“Testing Theories of American Politics: Elites, Interest Groups, and Average Citizens”
Martin Gilens and Benjamin I. Page
Perspectives on Politics
Martin Gilens and Benjamin Page have made careers out of studying economic inequality and the power of political elites, and a brief review of their academic work suggests that these gentlemen are probably not card-carrying members of the Republican Party.
But the paper they have released today, available from Princeton demands consideration, because their conclusions mirror concerns shared by people of all political persuasions in America. Or it should.
After a statistical review of nearly 1,800 policy issues, the authors have concluded that “economic elites and organized groups representing business interests have substantial independent impacts on U.S. government policy, while average citizens and mass-based interest groups have little or no independent influence.”
Before we go rushing into the streets, we have to take some time to dive into the guts of the report. While I am inclined to believe the conclusions, in order to understand the appropriate political response, we must understand what was studied, and the specifics of the results that the authors identified.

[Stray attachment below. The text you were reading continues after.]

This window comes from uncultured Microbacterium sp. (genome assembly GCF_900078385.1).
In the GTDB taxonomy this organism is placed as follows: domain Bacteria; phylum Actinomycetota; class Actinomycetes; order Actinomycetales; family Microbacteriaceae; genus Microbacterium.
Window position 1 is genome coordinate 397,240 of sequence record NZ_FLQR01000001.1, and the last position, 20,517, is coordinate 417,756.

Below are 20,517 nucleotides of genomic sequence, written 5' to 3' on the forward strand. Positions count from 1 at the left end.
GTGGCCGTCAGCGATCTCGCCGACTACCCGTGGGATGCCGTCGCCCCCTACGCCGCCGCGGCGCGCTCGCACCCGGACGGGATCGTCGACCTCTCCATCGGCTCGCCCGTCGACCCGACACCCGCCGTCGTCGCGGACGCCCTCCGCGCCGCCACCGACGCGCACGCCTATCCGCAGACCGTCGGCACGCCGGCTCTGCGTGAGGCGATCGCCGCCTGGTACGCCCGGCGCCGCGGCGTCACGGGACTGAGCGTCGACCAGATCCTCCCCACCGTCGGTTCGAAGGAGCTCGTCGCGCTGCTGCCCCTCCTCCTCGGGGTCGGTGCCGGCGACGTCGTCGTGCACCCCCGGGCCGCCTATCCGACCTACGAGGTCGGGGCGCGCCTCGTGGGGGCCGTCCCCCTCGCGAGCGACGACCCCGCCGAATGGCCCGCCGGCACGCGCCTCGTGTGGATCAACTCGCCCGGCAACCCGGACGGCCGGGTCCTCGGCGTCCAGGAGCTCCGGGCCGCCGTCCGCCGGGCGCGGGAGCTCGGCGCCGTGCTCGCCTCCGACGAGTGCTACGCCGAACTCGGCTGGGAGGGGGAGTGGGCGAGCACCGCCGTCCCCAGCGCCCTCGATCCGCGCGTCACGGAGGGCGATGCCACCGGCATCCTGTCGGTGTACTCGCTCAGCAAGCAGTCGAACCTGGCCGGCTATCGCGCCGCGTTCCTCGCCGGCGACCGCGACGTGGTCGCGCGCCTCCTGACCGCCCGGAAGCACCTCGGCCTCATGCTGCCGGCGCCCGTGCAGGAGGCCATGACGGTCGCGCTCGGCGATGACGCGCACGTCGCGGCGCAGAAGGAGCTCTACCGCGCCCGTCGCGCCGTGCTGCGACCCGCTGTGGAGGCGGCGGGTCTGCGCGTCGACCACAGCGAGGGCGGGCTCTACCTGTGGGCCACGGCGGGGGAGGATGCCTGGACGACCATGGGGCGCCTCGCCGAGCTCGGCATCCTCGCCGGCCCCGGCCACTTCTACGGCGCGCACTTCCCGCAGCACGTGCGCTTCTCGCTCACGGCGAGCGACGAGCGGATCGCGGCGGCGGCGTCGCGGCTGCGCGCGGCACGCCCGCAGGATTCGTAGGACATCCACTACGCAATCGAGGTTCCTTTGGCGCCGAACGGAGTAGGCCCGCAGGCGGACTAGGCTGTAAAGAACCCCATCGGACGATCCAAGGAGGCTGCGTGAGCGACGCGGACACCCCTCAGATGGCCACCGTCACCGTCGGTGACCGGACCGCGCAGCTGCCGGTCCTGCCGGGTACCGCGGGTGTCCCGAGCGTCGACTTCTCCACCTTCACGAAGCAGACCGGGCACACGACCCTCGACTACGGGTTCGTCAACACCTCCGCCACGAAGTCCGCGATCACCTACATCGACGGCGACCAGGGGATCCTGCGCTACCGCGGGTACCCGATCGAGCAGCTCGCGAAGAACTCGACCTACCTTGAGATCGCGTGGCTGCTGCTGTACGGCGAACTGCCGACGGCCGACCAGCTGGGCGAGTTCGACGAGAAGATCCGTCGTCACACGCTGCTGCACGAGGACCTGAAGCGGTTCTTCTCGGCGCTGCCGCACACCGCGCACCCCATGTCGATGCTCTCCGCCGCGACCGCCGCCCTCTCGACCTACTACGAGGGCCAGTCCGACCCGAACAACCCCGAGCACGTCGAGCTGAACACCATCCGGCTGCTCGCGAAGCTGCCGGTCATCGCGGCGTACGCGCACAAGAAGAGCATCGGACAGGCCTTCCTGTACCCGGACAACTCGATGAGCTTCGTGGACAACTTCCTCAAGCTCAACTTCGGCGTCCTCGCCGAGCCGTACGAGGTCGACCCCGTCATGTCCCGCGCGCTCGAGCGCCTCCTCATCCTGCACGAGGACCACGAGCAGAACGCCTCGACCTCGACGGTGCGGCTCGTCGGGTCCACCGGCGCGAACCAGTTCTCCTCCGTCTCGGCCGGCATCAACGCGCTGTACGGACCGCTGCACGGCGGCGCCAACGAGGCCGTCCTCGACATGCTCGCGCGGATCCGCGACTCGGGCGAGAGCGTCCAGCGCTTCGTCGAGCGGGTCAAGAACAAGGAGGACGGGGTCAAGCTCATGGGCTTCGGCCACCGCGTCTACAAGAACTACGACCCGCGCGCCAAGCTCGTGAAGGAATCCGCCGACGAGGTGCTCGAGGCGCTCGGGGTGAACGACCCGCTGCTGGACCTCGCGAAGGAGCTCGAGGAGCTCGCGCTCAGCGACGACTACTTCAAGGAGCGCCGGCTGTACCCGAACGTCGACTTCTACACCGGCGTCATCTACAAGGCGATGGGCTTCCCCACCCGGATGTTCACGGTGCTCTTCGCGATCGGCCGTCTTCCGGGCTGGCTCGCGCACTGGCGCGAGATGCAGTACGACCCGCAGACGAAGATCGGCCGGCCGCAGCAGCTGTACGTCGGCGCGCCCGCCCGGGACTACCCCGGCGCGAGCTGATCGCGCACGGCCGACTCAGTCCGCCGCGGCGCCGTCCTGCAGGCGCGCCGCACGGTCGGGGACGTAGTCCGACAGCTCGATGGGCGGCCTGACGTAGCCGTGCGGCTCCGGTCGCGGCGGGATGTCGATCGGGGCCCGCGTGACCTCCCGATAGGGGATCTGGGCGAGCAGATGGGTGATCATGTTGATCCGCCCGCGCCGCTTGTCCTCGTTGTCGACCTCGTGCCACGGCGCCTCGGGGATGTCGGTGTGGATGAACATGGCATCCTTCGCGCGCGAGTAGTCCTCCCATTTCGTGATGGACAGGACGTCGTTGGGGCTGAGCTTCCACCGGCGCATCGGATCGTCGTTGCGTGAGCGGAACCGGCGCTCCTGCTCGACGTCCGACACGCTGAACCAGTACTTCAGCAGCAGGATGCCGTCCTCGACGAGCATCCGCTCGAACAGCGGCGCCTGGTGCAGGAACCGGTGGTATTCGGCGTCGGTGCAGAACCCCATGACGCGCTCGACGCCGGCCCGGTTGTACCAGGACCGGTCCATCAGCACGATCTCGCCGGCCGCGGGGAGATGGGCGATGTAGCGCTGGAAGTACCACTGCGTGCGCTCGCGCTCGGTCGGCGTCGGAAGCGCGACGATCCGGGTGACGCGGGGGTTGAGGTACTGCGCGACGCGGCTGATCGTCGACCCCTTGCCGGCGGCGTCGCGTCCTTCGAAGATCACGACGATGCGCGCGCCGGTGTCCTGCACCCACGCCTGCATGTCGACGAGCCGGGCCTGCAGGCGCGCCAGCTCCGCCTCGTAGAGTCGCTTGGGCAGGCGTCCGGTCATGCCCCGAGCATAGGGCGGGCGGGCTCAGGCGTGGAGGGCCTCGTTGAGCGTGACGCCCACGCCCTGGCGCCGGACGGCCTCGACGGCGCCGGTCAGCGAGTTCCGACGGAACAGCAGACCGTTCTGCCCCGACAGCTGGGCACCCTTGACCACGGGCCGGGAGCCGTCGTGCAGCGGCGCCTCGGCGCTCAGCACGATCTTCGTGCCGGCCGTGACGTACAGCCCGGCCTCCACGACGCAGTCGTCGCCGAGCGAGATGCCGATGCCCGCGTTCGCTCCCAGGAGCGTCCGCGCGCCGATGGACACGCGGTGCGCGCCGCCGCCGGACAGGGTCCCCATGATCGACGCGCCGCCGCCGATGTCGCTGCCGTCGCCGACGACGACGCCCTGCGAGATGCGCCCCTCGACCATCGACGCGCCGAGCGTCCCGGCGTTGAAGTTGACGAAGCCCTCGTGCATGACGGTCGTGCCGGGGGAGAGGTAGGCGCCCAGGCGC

If the findings are correct, this is a report that does not call into question a stance on any given issue, or argue for any political party. It is a brutal notice American people that our long slumber has ended, and while we were sleeping, a small group of people have taken effective control of the government. Think about that: not of the Republican Party, not of the Democratic Party, but of the American system.
If the report is valid, it demands that any thinking Republican and Democrat understand that it is now time for us to begin participating in government as never before. America can be a capitalist democracy without the wealthiest citizens and largest corporations taking control of the government.
Read this report. Question it. Debate it. But when it is all over, ask whether it is time we start making deeper changes the way our system is working.